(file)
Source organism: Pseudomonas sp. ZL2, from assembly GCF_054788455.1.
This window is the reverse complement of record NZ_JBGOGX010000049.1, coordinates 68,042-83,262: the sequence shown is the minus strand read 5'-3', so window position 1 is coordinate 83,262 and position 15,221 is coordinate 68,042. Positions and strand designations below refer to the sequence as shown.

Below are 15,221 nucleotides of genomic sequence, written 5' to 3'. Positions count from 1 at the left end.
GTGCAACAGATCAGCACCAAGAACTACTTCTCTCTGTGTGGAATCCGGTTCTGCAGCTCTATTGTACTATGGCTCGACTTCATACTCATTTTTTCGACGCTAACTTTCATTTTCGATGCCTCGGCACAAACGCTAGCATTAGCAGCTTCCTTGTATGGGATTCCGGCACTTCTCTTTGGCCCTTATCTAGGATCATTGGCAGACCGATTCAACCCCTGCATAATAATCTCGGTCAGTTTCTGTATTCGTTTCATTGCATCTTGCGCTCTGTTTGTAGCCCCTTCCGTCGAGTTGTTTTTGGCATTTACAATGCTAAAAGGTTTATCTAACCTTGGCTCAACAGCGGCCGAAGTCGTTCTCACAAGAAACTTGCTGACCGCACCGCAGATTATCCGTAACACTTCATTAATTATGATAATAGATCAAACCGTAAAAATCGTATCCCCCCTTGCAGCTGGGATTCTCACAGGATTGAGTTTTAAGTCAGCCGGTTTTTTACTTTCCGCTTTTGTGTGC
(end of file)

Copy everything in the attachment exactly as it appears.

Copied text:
Source organism: Pseudomonas sp. ZL2, from assembly GCF_054788455.1.
This window is the reverse complement of record NZ_JBGOGX010000049.1, coordinates 68,042-83,262: the sequence shown is the minus strand read 5'-3', so window position 1 is coordinate 83,262 and position 15,221 is coordinate 68,042. Positions and strand designations below refer to the sequence as shown.

Below are 15,221 nucleotides of genomic sequence, written 5' to 3'. Positions count from 1 at the left end.
GTGCAACAGATCAGCACCAAGAACTACTTCTCTCTGTGTGGAATCCGGTTCTGCAGCTCTATTGTACTATGGCTCGACTTCATACTCATTTTTTCGACGCTAACTTTCATTTTCGATGCCTCGGCACAAACGCTAGCATTAGCAGCTTCCTTGTATGGGATTCCGGCACTTCTCTTTGGCCCTTATCTAGGATCATTGGCAGACCGATTCAACCCCTGCATAATAATCTCGGTCAGTTTCTGTATTCGTTTCATTGCATCTTGCGCTCTGTTTGTAGCCCCTTCCGTCGAGTTGTTTTTGGCATTTACAATGCTAAAAGGTTTATCTAACCTTGGCTCAACAGCGGCCGAAGTCGTTCTCACAAGAAACTTGCTGACCGCACCGCAGATTATCCGTAACACTTCATTAATTATGATAATAGATCAAACCGTAAAAATCGTATCCCCCCTTGCAGCTGGGATTCTCACAGGATTGAGTTTTAAGTCAGCCGGTTTTTTACTTTCCGCTTTTGTGTGC